I Can See Clearly Now: Lee Benham, Eyeglasses, and the Empirical Analysis of Advertising and the Effects of Professional Regulation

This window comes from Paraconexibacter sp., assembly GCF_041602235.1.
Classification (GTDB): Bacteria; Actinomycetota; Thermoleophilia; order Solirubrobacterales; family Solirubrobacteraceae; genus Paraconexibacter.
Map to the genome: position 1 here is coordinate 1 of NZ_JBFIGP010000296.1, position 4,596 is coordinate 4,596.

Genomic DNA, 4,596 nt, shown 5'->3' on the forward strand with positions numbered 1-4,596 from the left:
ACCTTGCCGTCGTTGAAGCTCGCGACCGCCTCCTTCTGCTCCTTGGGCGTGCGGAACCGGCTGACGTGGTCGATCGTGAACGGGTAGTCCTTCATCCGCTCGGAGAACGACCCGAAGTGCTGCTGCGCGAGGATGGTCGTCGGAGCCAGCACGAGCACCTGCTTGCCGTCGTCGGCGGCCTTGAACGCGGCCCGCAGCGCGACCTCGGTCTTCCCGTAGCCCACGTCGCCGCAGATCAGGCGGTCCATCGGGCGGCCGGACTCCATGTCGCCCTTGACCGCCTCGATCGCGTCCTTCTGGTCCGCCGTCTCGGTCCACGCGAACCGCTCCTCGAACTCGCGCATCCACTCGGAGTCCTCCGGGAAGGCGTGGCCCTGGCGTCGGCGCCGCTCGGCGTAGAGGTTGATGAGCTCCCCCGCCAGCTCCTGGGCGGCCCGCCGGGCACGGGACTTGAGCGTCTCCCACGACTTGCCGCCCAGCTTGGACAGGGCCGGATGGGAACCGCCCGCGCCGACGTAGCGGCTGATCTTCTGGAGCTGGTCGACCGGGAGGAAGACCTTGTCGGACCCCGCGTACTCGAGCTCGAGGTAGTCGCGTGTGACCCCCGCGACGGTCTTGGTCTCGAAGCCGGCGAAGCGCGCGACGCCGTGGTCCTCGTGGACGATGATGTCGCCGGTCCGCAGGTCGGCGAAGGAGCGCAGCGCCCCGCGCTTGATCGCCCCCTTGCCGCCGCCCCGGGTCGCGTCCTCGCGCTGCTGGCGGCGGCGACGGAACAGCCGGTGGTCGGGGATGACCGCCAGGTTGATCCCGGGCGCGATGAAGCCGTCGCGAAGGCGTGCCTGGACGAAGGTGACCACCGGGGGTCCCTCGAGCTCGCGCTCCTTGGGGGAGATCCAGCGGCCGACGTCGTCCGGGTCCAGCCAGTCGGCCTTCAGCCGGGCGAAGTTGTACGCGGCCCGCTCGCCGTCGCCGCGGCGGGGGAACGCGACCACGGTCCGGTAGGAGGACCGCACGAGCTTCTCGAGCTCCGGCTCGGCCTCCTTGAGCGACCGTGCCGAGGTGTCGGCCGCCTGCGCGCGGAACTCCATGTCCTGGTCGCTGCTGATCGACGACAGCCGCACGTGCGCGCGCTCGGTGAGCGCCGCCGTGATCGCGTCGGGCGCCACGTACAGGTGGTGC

Lee Benham’s 1972 article, The Effect of Advertising on the Price of Eyeglasses, represents an early, highly influential example of the now common empirical methodology in law and economics where the variation between state laws permits natural “experiments” to study the effects of different approaches to regulation. Benham found that mean prices of eyeglasses in states that prohibit advertising by optometrists were $6.70 (25 percent) higher than in states that did not prohibit such advertising. Cross-section regression analyses also found significant increases in the price of eyeglasses in states with complete restrictions on advertising, with average prices in such states $7.48 higher. Benham’s main result was robust to the inclusion of a variable to control for entry restrictions. He also found that mean prices for eyeglasses in states that banned only price advertising were higher than in states with no restrictions, but lower than in states with complete advertising restrictions. These striking results challenged the existing conventional economic wisdom that the costs of advertising raised market prices. Benham provided tangible and concrete evidence of both the costs of economic regulation to consumers and the likely beneficiaries of such regulation.